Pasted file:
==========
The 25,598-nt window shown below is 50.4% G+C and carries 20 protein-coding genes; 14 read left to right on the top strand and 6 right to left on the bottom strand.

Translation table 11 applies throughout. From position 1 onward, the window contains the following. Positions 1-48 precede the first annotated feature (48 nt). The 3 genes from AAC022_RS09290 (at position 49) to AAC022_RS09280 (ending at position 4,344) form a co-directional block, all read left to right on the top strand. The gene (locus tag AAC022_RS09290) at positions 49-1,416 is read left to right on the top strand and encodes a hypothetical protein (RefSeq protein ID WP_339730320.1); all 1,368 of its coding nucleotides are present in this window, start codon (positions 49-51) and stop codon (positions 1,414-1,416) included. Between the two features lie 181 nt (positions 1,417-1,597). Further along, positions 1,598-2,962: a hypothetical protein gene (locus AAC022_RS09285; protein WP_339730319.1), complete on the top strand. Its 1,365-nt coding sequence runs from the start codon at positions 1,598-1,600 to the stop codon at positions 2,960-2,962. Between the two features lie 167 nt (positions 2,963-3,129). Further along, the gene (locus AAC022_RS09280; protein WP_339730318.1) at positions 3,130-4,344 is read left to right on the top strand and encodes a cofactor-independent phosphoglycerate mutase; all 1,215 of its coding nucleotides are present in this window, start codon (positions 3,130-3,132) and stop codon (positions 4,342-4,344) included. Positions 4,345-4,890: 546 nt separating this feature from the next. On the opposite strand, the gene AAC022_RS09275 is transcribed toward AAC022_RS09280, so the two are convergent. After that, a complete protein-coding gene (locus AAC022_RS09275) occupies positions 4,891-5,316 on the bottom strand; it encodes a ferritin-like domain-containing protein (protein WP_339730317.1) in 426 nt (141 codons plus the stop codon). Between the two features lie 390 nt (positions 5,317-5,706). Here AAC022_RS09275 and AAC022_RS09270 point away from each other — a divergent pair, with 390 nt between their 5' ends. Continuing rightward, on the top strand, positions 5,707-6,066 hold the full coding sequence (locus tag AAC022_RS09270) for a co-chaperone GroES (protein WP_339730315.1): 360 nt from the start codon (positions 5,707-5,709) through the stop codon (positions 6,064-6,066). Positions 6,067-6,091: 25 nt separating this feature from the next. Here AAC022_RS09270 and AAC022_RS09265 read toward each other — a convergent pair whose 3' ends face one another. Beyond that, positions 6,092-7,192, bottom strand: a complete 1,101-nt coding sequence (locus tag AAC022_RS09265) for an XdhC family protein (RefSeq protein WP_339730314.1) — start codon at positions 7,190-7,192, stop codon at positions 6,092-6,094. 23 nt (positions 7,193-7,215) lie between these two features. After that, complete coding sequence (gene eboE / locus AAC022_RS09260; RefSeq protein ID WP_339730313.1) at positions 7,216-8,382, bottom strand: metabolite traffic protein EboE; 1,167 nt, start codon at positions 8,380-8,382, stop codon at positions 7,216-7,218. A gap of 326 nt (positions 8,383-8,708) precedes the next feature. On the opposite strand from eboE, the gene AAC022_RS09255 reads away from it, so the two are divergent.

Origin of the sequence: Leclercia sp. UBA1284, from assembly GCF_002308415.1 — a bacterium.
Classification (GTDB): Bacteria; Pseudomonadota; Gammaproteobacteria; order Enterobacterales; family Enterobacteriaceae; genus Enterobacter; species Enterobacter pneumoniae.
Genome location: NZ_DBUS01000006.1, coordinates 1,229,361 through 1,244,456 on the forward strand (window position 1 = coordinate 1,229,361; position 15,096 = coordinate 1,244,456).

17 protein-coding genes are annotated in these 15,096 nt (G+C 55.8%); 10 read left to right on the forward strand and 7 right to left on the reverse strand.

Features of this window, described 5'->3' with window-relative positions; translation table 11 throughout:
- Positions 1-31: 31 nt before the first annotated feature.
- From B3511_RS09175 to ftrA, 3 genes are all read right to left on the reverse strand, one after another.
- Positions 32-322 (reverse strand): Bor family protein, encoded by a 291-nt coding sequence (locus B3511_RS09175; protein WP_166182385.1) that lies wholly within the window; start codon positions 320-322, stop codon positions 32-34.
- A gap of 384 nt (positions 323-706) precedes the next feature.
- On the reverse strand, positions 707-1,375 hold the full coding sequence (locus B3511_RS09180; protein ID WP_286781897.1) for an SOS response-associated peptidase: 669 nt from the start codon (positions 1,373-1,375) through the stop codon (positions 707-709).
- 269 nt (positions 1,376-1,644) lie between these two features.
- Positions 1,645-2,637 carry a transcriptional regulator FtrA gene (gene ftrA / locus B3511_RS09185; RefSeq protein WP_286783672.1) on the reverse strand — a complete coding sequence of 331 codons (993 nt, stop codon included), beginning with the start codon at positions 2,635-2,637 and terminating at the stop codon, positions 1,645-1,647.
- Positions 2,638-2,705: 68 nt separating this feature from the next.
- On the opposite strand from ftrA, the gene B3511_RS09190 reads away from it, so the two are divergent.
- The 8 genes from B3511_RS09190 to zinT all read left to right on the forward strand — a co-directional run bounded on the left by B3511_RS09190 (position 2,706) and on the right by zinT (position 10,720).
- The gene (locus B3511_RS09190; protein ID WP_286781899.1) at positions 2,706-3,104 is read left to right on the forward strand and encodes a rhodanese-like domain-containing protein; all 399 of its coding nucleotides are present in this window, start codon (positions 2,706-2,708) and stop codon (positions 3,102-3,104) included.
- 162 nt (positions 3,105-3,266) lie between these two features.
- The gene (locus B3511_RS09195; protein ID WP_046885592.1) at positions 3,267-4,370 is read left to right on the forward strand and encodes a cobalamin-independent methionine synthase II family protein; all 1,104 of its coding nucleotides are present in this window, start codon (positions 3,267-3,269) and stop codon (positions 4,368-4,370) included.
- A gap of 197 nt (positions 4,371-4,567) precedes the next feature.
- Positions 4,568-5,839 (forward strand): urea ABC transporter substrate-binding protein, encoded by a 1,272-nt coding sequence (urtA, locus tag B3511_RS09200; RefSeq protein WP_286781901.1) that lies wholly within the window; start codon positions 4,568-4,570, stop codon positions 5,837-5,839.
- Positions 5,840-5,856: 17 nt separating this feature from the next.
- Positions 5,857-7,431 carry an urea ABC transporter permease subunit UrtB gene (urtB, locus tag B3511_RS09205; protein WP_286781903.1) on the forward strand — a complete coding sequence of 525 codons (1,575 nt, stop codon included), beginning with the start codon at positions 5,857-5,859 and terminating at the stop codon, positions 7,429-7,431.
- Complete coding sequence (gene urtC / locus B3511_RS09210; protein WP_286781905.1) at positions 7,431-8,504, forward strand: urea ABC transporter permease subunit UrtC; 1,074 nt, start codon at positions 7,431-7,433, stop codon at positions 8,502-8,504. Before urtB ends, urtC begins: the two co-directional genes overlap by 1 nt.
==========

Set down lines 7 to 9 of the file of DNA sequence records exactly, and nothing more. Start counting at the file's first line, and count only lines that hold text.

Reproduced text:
Features of this window, described 5'->3' with window-relative positions; translation table 11 throughout:
- Positions 1-31: 31 nt before the first annotated feature.
- From B3511_RS09175 to ftrA, 3 genes are all read right to left on the reverse strand, one after another.